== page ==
While BMW is likely to continue offering high-end models to their consumers, other German automakers are taking a different approach. Volkswagen is releasing a range of EV models at different price points to appeal to all segments of the EV market. The manufacturer announced this month that it will be releasing 11 new all-electric models by 2027. It expects to launch its ID. 2all in 2026, with a price tag of under $26,942. Volkswagen also demonstrated the ID. GTI Concept at the IAA show this September.

BMW and Mercedes will now use dedicated EV platforms rather than adapting combustion engines or hybrid models and adding electric batteries. This is expected to make the company’s EV models competitive with major EV makers, such as Tesla, as well as rising Chinese stars, such as BYD. However, it is still uncertain whether the companies’ big claims for these concept cars will be seen in practice. 

As well as Tesla, there is stiff competition from a range of Chinese EV makers, many of which were previously unheard of. While China is little known for its automaking capabilities, it is the rising star of the electric vehicle. The Chinese government has invested heavily in renewable energy in recent years, having developed its lithium mining and battery-making capabilities significantly. The Chinese company BYD achieved 15 percent of the global EV market share in the second half of 2023, after the EV market leader Tesla, which held 20 percent of the market.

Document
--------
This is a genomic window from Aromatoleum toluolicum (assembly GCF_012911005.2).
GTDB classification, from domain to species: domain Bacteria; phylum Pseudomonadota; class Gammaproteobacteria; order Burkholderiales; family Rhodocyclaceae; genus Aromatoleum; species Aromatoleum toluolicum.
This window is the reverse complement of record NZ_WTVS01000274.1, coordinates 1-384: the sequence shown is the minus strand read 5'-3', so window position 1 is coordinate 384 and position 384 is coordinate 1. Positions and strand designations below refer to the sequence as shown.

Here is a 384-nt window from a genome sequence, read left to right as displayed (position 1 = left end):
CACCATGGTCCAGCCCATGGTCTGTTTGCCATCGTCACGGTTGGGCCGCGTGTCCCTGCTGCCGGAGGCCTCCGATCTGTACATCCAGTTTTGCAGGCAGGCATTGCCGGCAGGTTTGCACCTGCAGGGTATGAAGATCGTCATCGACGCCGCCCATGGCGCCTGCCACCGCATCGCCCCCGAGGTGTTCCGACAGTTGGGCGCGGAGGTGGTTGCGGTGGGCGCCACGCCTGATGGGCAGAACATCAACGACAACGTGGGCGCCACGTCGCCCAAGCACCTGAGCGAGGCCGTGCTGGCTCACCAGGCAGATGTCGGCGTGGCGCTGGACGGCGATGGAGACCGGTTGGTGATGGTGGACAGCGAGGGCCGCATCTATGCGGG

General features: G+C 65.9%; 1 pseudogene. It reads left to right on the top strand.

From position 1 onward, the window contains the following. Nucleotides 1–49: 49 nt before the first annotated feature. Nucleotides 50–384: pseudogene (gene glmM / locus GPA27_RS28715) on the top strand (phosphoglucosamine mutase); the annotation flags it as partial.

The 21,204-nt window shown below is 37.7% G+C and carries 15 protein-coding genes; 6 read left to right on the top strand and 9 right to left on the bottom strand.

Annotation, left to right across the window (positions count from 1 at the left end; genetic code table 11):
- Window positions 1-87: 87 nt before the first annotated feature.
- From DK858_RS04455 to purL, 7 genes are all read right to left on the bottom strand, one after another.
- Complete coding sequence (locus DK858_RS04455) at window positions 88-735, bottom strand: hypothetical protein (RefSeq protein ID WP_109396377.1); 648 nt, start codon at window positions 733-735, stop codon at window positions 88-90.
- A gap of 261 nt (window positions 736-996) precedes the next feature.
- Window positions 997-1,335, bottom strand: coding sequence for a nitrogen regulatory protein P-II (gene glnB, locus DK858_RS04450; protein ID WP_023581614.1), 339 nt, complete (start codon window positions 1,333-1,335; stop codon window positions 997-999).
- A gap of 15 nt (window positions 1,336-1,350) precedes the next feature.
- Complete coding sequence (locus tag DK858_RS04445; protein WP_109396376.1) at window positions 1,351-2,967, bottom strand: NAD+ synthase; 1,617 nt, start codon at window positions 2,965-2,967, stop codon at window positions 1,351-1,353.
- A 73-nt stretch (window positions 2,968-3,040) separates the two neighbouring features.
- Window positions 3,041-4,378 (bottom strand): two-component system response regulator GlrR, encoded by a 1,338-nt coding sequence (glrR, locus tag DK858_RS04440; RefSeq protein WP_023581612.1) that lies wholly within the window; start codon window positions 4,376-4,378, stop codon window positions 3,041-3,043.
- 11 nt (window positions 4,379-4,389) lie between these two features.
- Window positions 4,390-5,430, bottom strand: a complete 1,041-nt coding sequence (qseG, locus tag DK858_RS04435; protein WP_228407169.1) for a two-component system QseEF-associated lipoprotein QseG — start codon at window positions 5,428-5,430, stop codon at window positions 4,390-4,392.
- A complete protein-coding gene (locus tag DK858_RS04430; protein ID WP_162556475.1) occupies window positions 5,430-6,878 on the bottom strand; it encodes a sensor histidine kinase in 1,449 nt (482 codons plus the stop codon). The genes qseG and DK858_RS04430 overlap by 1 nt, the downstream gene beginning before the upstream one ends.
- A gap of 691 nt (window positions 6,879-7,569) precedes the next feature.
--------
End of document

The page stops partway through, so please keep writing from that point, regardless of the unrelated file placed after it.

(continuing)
However, when asked about competition from Chinese EV makers, Zipse stated, “No, we are not afraid at all.” He explained. “That is a sign of attractiveness when global players like the Chinese, which is the largest car market in the world, come here to Munich and showcase what they want. It is far more than auto, this is a tech show, this is an innovation show.” He added, “And I think to have everyone here, the Americans, the Europeans and now also the Chinese, is super exciting. You hear it in my words already, I’m more excited, and I’m not afraid at all, and it is good that we have a show which attracts a lot of competition. That’s super.”

Recent announcements from BMW and Mercedes at the IAA auto show, as they unveiled new concept cars, suggest that they are finally changing their approach to EV software in an attempt to catch up with some of the world’s EV giants. This shift in strategy could make them highly competitive as they combine their extensive manufacturing know-how with new EV technology to produce electric cars with impressive capabilities and sleek designs.  


By Felicity Bradstock for Oilprice.com